The latest Content Marketing Trends report from the Content Marketing Institute stated that 88 percent of B2B organizations are using content marketing, yet only 30 percent of them think it’s effective.

Some marketers believe that producing content for B2B industries is difficult and that B2C marketing is easy. I don’t agree. They’re just different.

And yet, they share one key similarity: regardless of what you’re marketing or who you’re marketing it to, you’re always marketing to a person. All you need to do is find a way to reach that person.

Here are three effective tips for reaching B2B customers using content marketing.

B2B Content Marketing Tips

1. Involve Industry Experts

There are many benefits to featuring experts in your content — or, better yet — getting them involved in its production.

  • It lends credibility to your work
  • It adds new knowledge and ideas
  • It helps extend the reach of your content

The idea is to get well-known names in your industry to contribute to your content. This could mean asking them to provide a quote, interviewing them, or even persuading them to write a guest post for you.

Most of the time, getting industry experts on board is as simple as asking. Just remember that it’s generally easier to get a “yes” from someone if your ask is very small.

So how do you ask someone to contribute to your content?

Email is your safest bet. However, it really helps to get on your prospect’s radar first by interacting with them on social media or by commenting on their content. Tools like Buzzsumo can help you identify and connect with the right people in your industry.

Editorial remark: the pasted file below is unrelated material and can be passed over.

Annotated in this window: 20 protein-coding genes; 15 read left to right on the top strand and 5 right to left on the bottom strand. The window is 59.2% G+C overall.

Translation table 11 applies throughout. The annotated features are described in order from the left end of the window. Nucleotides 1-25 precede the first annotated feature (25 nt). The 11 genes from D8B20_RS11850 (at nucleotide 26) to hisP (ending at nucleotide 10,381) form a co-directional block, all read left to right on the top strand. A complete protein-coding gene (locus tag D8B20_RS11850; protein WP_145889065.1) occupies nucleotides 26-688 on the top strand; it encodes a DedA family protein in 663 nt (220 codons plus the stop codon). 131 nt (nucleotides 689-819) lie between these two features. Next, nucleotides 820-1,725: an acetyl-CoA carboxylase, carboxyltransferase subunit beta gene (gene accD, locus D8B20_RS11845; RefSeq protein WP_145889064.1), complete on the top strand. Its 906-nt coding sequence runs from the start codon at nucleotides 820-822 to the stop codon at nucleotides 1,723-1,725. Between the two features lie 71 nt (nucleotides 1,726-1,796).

Another excellent way to get contributors for your content is through a service called HARO. HARO stands for “Help a Reporter Out,” and it’s essentially a tool designed to help journalists find sources for articles.

It’s a great way to gather original quotes for content, although not everyone who responds will necessarily be an “expert.” I can’t sing HARO’s praises enough, but you’ll get the best results if you make the first move and reach out to experts yourself.

If you can’t secure an original contribution to your content, it never hurts to include existing quotes from experts — especially if you reach out to the people you feature to let them know.

2. Target Various Stages Of the Sales Funnel

A “sales funnel” is a way of describing how someone moves through the process of initially finding your brand, to becoming a customer.

How many stages a sales funnel has, and exactly what those stages are, will differ. In some funnels, the final stage is becoming a customer. In others, it might be becoming a repeat customer, or even a brand advocate.

Today I’m going to talk about a simple three-stage sales funnel: awareness, evaluation, and conversion.

Creating content that targets potential customers at each stage of this funnel achieves two key things:

  • It boosts the reach of your content, and
  • It helps to increase the ROI of that content

At the awareness stage, the prospect knows they have a problem and they need something to fix it — they just don’t know quite what it is they need.

To target those prospects, you need to create content around top-of-the-funnel search queries.

For example, let’s say you offer task-tracking software that’s designed to help companies organize projects and manage workloads.

Your first job would be to establish what triggers a need for your product.

I can think of two types of prospects who might search for a product of this type: